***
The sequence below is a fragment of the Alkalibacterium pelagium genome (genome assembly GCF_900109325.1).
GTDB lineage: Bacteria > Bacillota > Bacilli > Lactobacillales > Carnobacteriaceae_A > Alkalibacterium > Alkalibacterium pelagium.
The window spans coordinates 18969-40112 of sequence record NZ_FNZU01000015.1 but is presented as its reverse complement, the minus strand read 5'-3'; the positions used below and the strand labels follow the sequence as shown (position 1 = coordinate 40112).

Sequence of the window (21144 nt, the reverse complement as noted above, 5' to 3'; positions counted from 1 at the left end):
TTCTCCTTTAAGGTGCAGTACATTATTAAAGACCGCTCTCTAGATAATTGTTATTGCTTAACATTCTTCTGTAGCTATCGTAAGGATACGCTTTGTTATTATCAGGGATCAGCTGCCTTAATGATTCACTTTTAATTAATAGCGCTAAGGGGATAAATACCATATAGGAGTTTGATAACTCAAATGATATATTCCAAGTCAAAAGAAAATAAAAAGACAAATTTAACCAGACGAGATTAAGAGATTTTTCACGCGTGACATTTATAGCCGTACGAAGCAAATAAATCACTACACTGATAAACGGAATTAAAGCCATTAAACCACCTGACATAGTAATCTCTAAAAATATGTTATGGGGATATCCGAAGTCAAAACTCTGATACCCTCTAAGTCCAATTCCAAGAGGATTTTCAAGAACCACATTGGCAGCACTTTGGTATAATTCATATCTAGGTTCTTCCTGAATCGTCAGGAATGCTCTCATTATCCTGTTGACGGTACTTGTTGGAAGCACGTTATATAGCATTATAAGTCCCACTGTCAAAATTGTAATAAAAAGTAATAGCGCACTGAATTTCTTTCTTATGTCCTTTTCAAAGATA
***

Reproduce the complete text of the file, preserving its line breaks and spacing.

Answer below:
The sequence below is a fragment of the Alkalibacterium pelagium genome (genome assembly GCF_900109325.1).
GTDB lineage: Bacteria > Bacillota > Bacilli > Lactobacillales > Carnobacteriaceae_A > Alkalibacterium > Alkalibacterium pelagium.
The window spans coordinates 18969-40112 of sequence record NZ_FNZU01000015.1 but is presented as its reverse complement, the minus strand read 5'-3'; the positions used below and the strand labels follow the sequence as shown (position 1 = coordinate 40112).

Sequence of the window (21144 nt, the reverse complement as noted above, 5' to 3'; positions counted from 1 at the left end):
TTCTCCTTTAAGGTGCAGTACATTATTAAAGACCGCTCTCTAGATAATTGTTATTGCTTAACATTCTTCTGTAGCTATCGTAAGGATACGCTTTGTTATTATCAGGGATCAGCTGCCTTAATGATTCACTTTTAATTAATAGCGCTAAGGGGATAAATACCATATAGGAGTTTGATAACTCAAATGATATATTCCAAGTCAAAAGAAAATAAAAAGACAAATTTAACCAGACGAGATTAAGAGATTTTTCACGCGTGACATTTATAGCCGTACGAAGCAAATAAATCACTACACTGATAAACGGAATTAAAGCCATTAAACCACCTGACATAGTAATCTCTAAAAATATGTTATGGGGATATCCGAAGTCAAAACTCTGATACCCTCTAAGTCCAATTCCAAGAGGATTTTCAAGAACCACATTGGCAGCACTTTGGTATAATTCATATCTAGGTTCTTCCTGAATCGTCAGGAATGCTCTCATTATCCTGTTGACGGTACTTGTTGGAAGCACGTTATATAGCATTATAAGTCCCACTGTCAAAATTGTAATAAAAAGTAATAGCGCACTGAATTTCTTTCTTATGTCCTTTTCAAAGATA